Where dropouts did occur (relatively low considering the large sample recruited), we were always fast to get a replacement who showed promise with high levels of interest in the study.

Our panel penetration rate was 85%, meaning that only 15% of individuals from the original panel failed to complete the study, with those being quickly replaced. In the end, we managed to secure a 95%+ completion rate overall.

1-on-1 depth ‘remote’ ‘Zoom’ interviews - Students - Expats - UK

Our client was looking to speak with individuals who were soon-to-be studying abroad in the UK, specifically seeking future expats who were based in the US, Germany, and Canada (with these being the most popular countries of origin for international students living in the UK).

The recruitment criteria initially specified expats who had applied, and were accepted, to study at a University within the UK from term dates starting in September/October 2020. We were restricted to students who were still highly dependent on receiving financial aid from their parents / families.

The recent Coronavirus crisis did give us pause - it has thrown many events into the air, and not least expats, who no longer have the international travel freedom they once had. With this in mind, the client decided to widen the recruitment scope to still include those who had been accepted at a UK university, but also individuals who were looking to study in the UK from 2021 (all going well).

We were asked to recruit participants in each market, manage the project, moderate, and handle incentives. The deliveries included transcriptions of each interview, alongside a translated document for the German-speaking participants

We worked with our client to create a professional and detailed discussion guide that really got to the heart of their research, asking the right questions and covering the necessary topics. The client wanted to explore what financial support those students were getting, and understand their positioning and perspective on a new app being offered by the end-client (developed to help with financial transfers).

Note: It’s always important to remember that your discussion guide is a tool, not a rule book. We crafted something thorough and detailed, but also flexible.

The moderator could move between the questions smoothly, going in some instances wherever the respondent took them (when this is still useful information to the research of course!).

Full briefing calls took place between the client and the ‘on-the-ground’ moderator so that they could discuss these unwritten directions, and make plans for when a respondent goes off-path into a very interesting area.

Note: The discussion guide is built-on and improved throughout the project, with the client's approval on all changes, to ensure that it becomes the most effective tool it can be.

Once all respondents were recruited, MRFGR handled the setup of the online interviews using the Zoom web conferencing platform, the administration that it involved, and of course, the management of respondents. Meeting rooms were set-up for each time bracket, and links to those rooms (along with passwords to enter) were sent to participants individually.

For online research, we always ask respondents to test that the online platform is compatible on their device before proceeding. We then check in with them a couple of days later to make sure the testing worked went - if not, we explore other options with the participant - can they borrow a friend's laptop? Can they go somewhere else with better connection? If no solution is found, replacements are sought quickly and efficiently (with us always keeping back-ups on hand in case of such scenario).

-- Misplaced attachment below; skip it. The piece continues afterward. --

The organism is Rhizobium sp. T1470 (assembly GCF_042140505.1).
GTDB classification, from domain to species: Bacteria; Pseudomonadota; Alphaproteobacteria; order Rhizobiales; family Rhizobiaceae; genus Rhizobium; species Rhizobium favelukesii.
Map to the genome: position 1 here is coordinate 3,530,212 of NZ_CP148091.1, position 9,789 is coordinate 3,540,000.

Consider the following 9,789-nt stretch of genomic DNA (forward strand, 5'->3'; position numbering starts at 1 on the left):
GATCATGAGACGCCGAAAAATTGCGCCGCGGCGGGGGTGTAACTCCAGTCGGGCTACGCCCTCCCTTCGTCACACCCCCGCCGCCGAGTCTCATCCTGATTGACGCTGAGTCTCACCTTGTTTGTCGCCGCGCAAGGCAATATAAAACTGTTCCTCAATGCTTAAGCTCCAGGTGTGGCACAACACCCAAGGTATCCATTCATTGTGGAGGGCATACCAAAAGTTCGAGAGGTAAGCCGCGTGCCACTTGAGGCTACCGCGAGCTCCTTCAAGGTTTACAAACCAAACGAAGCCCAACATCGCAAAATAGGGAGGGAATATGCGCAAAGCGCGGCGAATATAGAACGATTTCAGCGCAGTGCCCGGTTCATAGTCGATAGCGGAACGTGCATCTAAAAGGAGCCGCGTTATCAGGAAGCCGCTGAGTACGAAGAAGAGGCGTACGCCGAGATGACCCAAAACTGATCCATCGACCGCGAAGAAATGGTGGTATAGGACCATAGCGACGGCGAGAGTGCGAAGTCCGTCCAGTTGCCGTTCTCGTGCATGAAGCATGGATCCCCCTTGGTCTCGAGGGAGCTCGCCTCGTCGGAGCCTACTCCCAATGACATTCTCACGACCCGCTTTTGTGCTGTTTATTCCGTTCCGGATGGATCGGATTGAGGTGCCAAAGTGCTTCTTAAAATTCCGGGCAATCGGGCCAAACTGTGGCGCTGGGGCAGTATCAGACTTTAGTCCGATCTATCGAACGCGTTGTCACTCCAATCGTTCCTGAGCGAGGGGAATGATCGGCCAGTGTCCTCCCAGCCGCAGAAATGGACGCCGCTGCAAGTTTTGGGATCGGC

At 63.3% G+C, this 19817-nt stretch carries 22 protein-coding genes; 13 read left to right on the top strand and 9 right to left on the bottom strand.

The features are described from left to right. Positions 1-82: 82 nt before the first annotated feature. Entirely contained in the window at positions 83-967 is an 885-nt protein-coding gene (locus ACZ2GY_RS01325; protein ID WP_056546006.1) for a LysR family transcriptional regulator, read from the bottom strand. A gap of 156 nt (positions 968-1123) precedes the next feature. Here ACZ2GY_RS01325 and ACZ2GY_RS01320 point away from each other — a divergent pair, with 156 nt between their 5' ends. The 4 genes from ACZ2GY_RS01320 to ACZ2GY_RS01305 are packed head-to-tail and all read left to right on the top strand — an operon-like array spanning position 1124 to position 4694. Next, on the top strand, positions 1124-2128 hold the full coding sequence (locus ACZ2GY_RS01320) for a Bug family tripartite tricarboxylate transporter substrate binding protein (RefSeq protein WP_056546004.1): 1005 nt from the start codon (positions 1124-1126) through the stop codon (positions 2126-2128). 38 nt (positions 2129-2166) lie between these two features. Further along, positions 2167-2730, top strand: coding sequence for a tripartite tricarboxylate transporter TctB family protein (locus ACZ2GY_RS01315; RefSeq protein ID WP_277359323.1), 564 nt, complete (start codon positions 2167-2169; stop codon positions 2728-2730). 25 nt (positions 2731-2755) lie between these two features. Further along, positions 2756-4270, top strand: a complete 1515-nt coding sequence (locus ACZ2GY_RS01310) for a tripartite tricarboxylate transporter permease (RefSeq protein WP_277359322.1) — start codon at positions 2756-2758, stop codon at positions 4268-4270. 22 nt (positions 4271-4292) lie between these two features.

Tip: Zoom allows anyone to test the meeting space is compatible on their device for free. Just ask your participants to head on over to https://zoom.us/test

We allowed for client-viewing by having the client join in as a muted participant, with the additional function of being able to privately message the moderator through a chat box to request additional probing or questioning on points they found to be more interesting.

Live directions from the client can be extremely useful during any market research fieldwork. It helps to steer the discussion into a place that the client deems to be more insightful, and encourages further findings to inform future investments. But (and this is a big but), this should never interfere or override the moderator themself until they’re no longer in control. The chat box allowed for an unobtrusive and effective way of letting the moderator maintain a smooth discussion with the respondent, while still getting some tips and directions from the client.

An interpreter was on hand for all German-speaking sessions, with them joining as an additional muted participant and interpreting what was being said to our client over the phone.

At the end of the research, all discussions were transcribed (and translated where necessary) within the agreed timeline. These were provided to the client on a rolling basis so that they could kick start their side of the analysis as early as possible, with little delay in waiting for any of the materials. Overall, the client was very satisfied with the outcome of these research sessions and has raised the possibility of running more sessions in the very near future.

Overall, we continue to work with exciting new projects and deliver on our client's expectations. If you have any questions , please do not hesitate to get in touch if you need anything - we'd love to chat and catch up!

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Online Chocolate-Lover Panel gets 85% penetration and high completion rate